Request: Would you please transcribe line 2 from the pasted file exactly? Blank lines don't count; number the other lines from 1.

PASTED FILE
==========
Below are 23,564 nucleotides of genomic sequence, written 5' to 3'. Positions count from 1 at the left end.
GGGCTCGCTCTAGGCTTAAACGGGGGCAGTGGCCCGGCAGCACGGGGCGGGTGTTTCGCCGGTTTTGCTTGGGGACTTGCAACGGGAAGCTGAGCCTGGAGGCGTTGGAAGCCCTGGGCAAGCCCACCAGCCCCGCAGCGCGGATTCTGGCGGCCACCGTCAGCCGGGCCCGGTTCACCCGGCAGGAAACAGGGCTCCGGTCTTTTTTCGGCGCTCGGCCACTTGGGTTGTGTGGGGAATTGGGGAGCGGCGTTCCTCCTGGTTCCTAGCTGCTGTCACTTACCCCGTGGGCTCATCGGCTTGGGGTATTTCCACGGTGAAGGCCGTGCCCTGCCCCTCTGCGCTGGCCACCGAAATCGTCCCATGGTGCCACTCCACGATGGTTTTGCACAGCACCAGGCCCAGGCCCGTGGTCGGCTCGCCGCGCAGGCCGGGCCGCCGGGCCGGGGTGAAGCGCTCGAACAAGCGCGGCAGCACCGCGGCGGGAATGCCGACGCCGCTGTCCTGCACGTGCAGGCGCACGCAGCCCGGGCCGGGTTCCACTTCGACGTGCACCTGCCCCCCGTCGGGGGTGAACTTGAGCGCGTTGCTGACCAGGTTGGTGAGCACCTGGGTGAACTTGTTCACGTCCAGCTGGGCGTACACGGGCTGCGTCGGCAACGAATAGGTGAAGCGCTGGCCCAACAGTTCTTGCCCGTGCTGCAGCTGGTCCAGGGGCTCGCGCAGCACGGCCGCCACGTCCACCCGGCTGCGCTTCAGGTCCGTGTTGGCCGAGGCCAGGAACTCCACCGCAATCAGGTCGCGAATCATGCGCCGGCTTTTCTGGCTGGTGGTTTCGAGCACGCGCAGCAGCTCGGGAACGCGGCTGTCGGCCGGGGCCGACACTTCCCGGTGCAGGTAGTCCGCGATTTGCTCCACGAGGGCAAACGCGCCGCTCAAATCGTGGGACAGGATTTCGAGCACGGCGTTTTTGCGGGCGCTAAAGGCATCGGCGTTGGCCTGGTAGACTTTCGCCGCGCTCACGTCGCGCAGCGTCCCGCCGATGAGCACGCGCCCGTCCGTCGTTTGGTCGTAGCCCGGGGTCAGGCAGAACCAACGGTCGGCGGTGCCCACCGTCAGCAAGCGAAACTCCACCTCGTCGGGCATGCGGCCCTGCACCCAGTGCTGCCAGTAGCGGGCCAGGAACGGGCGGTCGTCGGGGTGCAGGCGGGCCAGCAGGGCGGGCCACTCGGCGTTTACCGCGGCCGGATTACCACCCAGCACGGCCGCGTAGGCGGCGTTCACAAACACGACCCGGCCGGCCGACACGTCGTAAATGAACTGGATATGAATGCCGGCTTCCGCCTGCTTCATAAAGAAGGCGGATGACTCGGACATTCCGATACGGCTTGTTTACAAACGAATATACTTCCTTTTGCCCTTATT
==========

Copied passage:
GGGCTCGCTCTAGGCTTAAACGGGGGCAGTGGCCCGGCAGCACGGGGCGGGTGTTTCGCCGGTTTTGCTTGGGGACTTGCAACGGGAAGCTGAGCCTGGAGGCGTTGGAAGCCCTGGGCAAGCCCACCAGCCCCGCAGCGCGGATTCTGGCGGCCACCGTCAGCCGGGCCCGGTTCACCCGGCAGGAAACAGGGCTCCGGTCTTTTTTCGGCGCTCGGCCACTTGGGTTGTGTGGGGAATTGGGGAGCGGCGTTCCTCCTGGTTCCTAGCTGCTGTCACTTACCCCGTGGGCTCATCGGCTTGGGGTATTTCCACGGTGAAGGCCGTGCCCTGCCCCTCTGCGCTGGCCACCGAAATCGTCCCATGGTGCCACTCCACGATGGTTTTGCACAGCACCAGGCCCAGGCCCGTGGTCGGCTCGCCGCGCAGGCCGGGCCGCCGGGCCGGGGTGAAGCGCTCGAACAAGCGCGGCAGCACCGCGGCGGGAATGCCGACGCCGCTGTCCTGCACGTGCAGGCGCACGCAGCCCGGGCCGGGTTCCACTTCGACGTGCACCTGCCCCCCGTCGGGGGTGAACTTGAGCGCGTTGCTGACCAGGTTGGTGAGCACCTGGGTGAACTTGTTCACGTCCAGCTGGGCGTACACGGGCTGCGTCGGCAACGAATAGGTGAAGCGCTGGCCCAACAGTTCTTGCCCGTGCTGCAGCTGGTCCAGGGGCTCGCGCAGCACGGCCGCCACGTCCACCCGGCTGCGCTTCAGGTCCGTGTTGGCCGAGGCCAGGAACTCCACCGCAATCAGGTCGCGAATCATGCGCCGGCTTTTCTGGCTGGTGGTTTCGAGCACGCGCAGCAGCTCGGGAACGCGGCTGTCGGCCGGGGCCGACACTTCCCGGTGCAGGTAGTCCGCGATTTGCTCCACGAGGGCAAACGCGCCGCTCAAATCGTGGGACAGGATTTCGAGCACGGCGTTTTTGCGGGCGCTAAAGGCATCGGCGTTGGCCTGGTAGACTTTCGCCGCGCTCACGTCGCGCAGCGTCCCGCCGATGAGCACGCGCCCGTCCGTCGTTTGGTCGTAGCCCGGGGTCAGGCAGAACCAACGGTCGGCGGTGCCCACCGTCAGCAAGCGAAACTCCACCTCGTCGGGCATGCGGCCCTGCACCCAGTGCTGCCAGTAGCGGGCCAGGAACGGGCGGTCGTCGGGGTGCAGGCGGGCCAGCAGGGCGGGCCACTCGGCGTTTACCGCGGCCGGATTACCACCCAGCACGGCCGCGTAGGCGGCGTTCACAAACACGACCCGGCCGGCCGACACGTCGTAAATGAACTGGATATGAATGCCGGCTTCCGCCTGCTTCATAAAGAAGGCGGATGACTCGGACATTCCGATACGGCTTGTTTACAAACGAATATACTTCCTTTTGCCCTTATT